Under state election law, amended by the Legislature this year, candidates can file a recount request if they lose by one-fourth of 1 percent or less of the total number of votes cast in their race that's 15 votes in Christensen's case, 16 if you round up.
Elsewhere in Salt Lake County, official results for the South Salt Lake mayor's race show former City Councilman Shane Siwik still hot on the heels of first-time candidate Derk Pehrson, the No. 2 vote-getter behind incumbent Mayor Cherie Wood.The final tally of the Aug. 13 primary results shows Wood with 702 votes, Pehrson with 257 and Siwik with 255. A total of 1,512 votes were cast for the city's six mayoral candidates.
With the vote so close, Siwik has three days under state law to request a recount. Reached Tuesday night, Siwik said he wanted to sleep on it, talk to his family and would decide by noon Wednesday whether to pursue the recount.
"I feel honored to have run a race that tight with two other good men in this community," Siwik said, referring to Pehrson and Nick Gosdis, who came in a close fourth with 240 votes.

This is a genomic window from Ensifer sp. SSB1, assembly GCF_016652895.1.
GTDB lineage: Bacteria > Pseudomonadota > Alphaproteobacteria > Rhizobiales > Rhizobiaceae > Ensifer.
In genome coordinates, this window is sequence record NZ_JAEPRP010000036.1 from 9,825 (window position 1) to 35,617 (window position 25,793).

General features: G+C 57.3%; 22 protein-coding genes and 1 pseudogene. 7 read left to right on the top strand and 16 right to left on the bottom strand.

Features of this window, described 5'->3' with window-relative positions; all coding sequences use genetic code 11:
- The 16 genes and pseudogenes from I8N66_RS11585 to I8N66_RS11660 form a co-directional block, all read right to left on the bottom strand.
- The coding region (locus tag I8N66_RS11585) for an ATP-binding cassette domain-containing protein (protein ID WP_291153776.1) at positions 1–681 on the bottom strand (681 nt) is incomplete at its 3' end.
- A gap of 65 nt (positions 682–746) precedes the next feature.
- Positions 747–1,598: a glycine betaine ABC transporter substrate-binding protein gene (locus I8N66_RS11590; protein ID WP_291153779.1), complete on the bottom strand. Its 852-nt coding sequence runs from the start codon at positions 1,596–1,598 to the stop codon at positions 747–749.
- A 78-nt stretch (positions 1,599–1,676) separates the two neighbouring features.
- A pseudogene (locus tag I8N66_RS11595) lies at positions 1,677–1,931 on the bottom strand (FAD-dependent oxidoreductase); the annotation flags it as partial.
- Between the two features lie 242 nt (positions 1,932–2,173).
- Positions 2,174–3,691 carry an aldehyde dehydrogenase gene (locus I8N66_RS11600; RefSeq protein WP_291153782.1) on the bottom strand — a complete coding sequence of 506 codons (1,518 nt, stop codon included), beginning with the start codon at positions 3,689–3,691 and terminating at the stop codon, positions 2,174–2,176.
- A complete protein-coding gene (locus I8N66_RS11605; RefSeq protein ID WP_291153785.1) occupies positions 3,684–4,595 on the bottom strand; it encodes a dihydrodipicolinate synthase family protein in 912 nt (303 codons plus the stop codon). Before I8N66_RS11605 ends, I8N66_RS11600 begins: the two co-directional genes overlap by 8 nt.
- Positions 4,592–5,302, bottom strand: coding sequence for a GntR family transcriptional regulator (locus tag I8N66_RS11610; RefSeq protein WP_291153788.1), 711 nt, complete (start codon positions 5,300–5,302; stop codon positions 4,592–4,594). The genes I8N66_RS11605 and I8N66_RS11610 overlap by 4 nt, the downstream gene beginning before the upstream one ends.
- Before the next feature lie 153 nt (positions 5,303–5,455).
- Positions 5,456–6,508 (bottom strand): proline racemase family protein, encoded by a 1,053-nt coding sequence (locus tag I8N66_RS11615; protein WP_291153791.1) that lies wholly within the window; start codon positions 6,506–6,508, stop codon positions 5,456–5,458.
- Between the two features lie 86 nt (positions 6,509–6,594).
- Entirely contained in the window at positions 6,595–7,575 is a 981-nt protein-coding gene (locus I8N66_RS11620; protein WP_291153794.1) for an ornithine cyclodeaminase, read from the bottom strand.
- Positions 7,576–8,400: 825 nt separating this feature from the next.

The Salt Lake County Clerk's Office, which handled the election for the 13 cities in the county that held primaries, sent out its final vote counts to the municipalities on Tuesday. The city councils, sitting as their municipalities' Board of Canvassers, met Tuesday night to certify the results.
The nonpartisan primary narrowed the candidate fields for mayoral and city council seats to two in each race. Those finalists are facing off in the Nov. 5 general election.
Three of Salt Lake County's 16 cities did not have primaries because just one or two candidates filed to run for each of the open seats.
To view the official vote tallies from the Aug. 13 municipal primary elections, visit http://bit.ly/RbPsO